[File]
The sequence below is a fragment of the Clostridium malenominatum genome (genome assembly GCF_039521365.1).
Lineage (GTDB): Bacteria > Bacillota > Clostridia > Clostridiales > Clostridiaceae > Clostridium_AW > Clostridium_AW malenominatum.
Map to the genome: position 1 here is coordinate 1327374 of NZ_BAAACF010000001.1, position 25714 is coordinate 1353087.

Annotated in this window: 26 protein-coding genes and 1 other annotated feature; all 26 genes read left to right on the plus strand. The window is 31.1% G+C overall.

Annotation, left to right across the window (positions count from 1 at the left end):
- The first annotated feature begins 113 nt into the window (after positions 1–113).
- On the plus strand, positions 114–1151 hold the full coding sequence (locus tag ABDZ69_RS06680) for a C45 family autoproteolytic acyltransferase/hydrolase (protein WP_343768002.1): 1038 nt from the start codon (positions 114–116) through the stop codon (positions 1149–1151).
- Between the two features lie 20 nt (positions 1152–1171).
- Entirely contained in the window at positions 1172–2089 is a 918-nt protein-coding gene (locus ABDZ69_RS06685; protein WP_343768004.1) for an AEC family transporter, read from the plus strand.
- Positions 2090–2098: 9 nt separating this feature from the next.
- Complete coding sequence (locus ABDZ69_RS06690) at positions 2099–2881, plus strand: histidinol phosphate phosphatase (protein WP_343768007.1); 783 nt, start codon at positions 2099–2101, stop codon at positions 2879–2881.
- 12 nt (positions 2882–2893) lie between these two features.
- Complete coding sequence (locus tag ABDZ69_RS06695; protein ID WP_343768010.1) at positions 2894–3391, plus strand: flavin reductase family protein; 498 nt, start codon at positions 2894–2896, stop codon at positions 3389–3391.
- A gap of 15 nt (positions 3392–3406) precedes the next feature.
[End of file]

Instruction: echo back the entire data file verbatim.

The sequence below is a fragment of the Clostridium malenominatum genome (genome assembly GCF_039521365.1).
Lineage (GTDB): Bacteria > Bacillota > Clostridia > Clostridiales > Clostridiaceae > Clostridium_AW > Clostridium_AW malenominatum.
Map to the genome: position 1 here is coordinate 1327374 of NZ_BAAACF010000001.1, position 25714 is coordinate 1353087.

Annotated in this window: 26 protein-coding genes and 1 other annotated feature; all 26 genes read left to right on the plus strand. The window is 31.1% G+C overall.

Annotation, left to right across the window (positions count from 1 at the left end):
- The first annotated feature begins 113 nt into the window (after positions 1–113).
- On the plus strand, positions 114–1151 hold the full coding sequence (locus tag ABDZ69_RS06680) for a C45 family autoproteolytic acyltransferase/hydrolase (protein WP_343768002.1): 1038 nt from the start codon (positions 114–116) through the stop codon (positions 1149–1151).
- Between the two features lie 20 nt (positions 1152–1171).
- Entirely contained in the window at positions 1172–2089 is a 918-nt protein-coding gene (locus ABDZ69_RS06685; protein WP_343768004.1) for an AEC family transporter, read from the plus strand.
- Positions 2090–2098: 9 nt separating this feature from the next.
- Complete coding sequence (locus ABDZ69_RS06690) at positions 2099–2881, plus strand: histidinol phosphate phosphatase (protein WP_343768007.1); 783 nt, start codon at positions 2099–2101, stop codon at positions 2879–2881.
- 12 nt (positions 2882–2893) lie between these two features.
- Complete coding sequence (locus tag ABDZ69_RS06695; protein ID WP_343768010.1) at positions 2894–3391, plus strand: flavin reductase family protein; 498 nt, start codon at positions 2894–2896, stop codon at positions 3389–3391.
- A gap of 15 nt (positions 3392–3406) precedes the next feature.